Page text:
George takes the chicken back to the kitchen and tells Steph that she fucked up. “This is my responsibility,” says Steph. No shit, Steph. They begin shoving chickens back in the oven to remove the salmonella.
Meanwhile the purple team have finished serving their entrees only four hours behind schedule, and can begin dishing up the lamb. Kyle is very proud of his main team for being better than him.
Back in the burgundy kitchen, Steph demands to know if there are any breasts. If only Nigella had heard her say that. They’re going to cook the breasts that they took the Marylands from or…I don’t even know. What IS Chicken Maryland? It’s something weird.
The judges taste the purple team’s lamb. It’s wonderful. So now the score is: one good dish apiece, one raw disgusting poisonous dish apiece.
It’s dessert time, and Steph is determined to nail the bombe Alaskas: a terrible idea because that is not in the recipe. Meanwhile on the purple side, the parfait has been in the freezer for over two hours but Leah has no idea whether it’s set. Well, she has SOME idea whether it’s set, because…it’s been in the freezer for over two hours. In a shock twist, it has set. Kyle is very proud of his dessert team as well, because they too are better than him.
The burgundy team tests their meringue. Their meringue is splitting. It’s over-whipped, much like Nigella’s last poolboy. They have only one option: do it right instead of doing it badly. It’s a last resort, but they’re running out of time.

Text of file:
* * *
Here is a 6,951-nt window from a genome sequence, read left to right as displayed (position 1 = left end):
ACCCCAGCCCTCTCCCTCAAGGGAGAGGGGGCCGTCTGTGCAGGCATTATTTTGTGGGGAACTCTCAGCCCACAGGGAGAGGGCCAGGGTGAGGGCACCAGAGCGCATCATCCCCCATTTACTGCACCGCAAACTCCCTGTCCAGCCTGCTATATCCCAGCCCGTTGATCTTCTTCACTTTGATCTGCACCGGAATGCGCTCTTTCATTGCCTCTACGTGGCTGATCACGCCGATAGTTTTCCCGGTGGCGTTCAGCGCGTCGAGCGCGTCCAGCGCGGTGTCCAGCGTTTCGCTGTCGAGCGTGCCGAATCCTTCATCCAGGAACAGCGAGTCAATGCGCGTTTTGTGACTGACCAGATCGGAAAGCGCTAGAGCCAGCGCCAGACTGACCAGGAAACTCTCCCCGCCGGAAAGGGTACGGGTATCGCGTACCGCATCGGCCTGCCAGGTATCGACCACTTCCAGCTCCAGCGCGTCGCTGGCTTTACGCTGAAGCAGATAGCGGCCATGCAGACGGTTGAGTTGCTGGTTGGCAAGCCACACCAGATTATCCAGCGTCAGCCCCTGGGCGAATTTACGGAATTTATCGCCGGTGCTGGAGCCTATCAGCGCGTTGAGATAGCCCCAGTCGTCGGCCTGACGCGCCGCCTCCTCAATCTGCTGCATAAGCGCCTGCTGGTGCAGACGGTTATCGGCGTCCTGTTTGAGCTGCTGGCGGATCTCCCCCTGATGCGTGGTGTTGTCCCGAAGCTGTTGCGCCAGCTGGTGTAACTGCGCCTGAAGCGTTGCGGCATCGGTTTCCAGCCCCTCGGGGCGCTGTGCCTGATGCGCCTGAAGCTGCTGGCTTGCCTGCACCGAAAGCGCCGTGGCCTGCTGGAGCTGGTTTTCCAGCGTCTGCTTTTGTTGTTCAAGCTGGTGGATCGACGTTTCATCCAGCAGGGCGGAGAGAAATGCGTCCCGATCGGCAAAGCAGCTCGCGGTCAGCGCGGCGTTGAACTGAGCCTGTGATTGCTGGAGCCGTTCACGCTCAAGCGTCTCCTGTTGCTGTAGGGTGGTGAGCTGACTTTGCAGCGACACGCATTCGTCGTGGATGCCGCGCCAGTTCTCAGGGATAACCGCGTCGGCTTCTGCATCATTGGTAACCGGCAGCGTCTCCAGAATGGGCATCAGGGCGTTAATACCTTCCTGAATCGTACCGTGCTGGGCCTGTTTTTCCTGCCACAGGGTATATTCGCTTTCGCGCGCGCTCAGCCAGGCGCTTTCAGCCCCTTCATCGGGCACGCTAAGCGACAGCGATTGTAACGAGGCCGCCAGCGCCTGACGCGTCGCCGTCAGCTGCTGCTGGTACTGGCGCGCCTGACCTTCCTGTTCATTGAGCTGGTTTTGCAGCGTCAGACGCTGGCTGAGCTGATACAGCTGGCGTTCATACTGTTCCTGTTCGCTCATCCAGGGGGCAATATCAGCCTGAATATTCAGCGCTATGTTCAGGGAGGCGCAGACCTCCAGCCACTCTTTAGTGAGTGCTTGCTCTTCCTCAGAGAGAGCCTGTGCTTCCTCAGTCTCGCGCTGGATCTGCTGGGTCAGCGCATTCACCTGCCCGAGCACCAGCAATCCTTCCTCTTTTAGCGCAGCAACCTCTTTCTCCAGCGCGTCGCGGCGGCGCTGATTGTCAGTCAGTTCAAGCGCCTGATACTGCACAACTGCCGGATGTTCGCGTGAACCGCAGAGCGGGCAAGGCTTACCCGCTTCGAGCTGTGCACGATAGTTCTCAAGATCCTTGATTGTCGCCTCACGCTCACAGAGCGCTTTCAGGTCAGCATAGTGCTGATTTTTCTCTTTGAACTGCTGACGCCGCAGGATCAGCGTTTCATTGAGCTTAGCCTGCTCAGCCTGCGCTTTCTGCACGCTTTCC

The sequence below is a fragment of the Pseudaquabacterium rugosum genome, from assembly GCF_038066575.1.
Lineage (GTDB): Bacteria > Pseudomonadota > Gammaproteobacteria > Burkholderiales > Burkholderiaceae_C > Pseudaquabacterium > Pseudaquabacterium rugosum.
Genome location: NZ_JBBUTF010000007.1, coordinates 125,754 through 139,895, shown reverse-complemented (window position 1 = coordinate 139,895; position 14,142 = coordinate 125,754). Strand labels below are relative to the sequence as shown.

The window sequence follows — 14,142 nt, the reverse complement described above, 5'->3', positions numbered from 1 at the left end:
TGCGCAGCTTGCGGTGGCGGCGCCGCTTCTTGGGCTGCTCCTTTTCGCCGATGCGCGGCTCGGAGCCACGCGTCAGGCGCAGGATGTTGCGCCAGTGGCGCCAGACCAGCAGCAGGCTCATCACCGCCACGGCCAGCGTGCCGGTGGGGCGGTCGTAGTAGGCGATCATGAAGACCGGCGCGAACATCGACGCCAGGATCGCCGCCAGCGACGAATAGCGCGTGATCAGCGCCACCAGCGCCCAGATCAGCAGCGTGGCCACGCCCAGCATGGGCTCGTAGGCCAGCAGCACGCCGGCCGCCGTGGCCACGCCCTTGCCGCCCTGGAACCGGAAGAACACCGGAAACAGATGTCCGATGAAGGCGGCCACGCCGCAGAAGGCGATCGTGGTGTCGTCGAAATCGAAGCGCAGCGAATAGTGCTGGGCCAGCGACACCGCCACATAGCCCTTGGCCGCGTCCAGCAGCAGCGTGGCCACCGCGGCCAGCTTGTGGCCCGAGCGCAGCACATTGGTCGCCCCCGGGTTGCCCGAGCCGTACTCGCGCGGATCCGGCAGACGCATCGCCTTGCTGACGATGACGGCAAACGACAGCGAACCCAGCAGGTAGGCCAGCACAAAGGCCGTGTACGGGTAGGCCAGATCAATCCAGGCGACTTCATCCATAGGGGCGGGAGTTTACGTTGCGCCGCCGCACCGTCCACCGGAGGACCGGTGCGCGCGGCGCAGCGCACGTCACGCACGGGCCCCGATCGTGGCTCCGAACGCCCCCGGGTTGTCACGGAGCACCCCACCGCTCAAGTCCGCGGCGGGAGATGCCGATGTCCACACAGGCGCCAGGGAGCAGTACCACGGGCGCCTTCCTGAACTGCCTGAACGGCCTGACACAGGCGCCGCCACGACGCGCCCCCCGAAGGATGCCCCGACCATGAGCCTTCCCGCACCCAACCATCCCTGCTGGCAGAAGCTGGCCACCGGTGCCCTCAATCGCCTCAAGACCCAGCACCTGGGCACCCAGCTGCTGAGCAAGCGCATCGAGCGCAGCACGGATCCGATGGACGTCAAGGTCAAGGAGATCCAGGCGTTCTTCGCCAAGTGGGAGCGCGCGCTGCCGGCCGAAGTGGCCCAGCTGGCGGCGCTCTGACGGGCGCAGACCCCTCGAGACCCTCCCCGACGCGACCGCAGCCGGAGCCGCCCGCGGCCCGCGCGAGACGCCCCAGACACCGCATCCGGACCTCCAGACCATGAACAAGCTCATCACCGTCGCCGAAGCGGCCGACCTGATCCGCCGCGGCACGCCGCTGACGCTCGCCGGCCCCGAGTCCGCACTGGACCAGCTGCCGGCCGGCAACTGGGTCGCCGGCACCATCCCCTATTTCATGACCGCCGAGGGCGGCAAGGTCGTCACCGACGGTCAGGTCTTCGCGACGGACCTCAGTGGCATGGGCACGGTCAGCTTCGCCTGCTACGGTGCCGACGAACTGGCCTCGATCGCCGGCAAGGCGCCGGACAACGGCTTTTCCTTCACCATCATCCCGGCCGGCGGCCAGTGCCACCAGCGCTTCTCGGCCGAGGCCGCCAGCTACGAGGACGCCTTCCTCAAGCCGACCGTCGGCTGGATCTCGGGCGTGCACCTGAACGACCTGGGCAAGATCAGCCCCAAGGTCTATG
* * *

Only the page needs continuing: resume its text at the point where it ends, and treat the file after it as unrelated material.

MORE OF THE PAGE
The purple team sends out its parfaits. Leah is incredibly excited. Frankly she’s a bit too excited. Parfaits are nowhere near as thrilling as she seems to think. The average mother is less enthusiastic about her newborn than Leah is about these parfaits.
The judges enjoy the parfait. “Everyone loves chocolate and coffee,” George says, in a patently false statement that absolutely nobody anywhere believes.
Meanwhile the burgundy team is trying the meringue again. Nicole is stressed out but let’s be honest she brought it on herself. “The good thing about making a bombe Alaska is that all the ingredients are pre-prepared,” says Christina. Of course, the bad thing about making a bombe Alaska is that the burgundy team isn’t very good at it.
Eventually, after the eighth or ninth attempt, the burgundy team serves its bombe Alaska. Nigella takes one look and creams her jeans. George is incredibly impressed by the way the dessert references the era, but sadly the dish is not refined enough for famous sophisticate George Calombaris. Nigella points out that dessert isn’t about refinement, it’s about naked lust. Gary agrees.
It’s judging time. We hear what we’d expect to hear: the purple team did good but forgot to cook their entree. The burgundy team did good but forgot to cook their main. Since main is more important than entree, the purple team presumably is better than the burgundy team.
Yes, this is correct. Steph’s complete abrogation of her responsibility as captain has led to the downfall of her team, and now tomorrow one of them will be ritually disembowelled in front of a jeering crowd. Nigella is absolutely dripping at the thought. But she takes time to tell the burgundy team that they shouldn’t feel too bad just because they almost killed everyone in the dining room with their revolting raw chicken. She encourages them to not give up on their dreams, and that if it’s any consolation she would have sex with every one of them.
“We had an awesome cook in the kitchen today,” says Steph, who hasn’t been paying attention. Tomorrow she will see one of her teammates go home. It should be her. It bloody well should be her.
Tune in tomorrow, when sadness will reign over all.
I don’t know why they had to call it “burgundy” and not just “red”.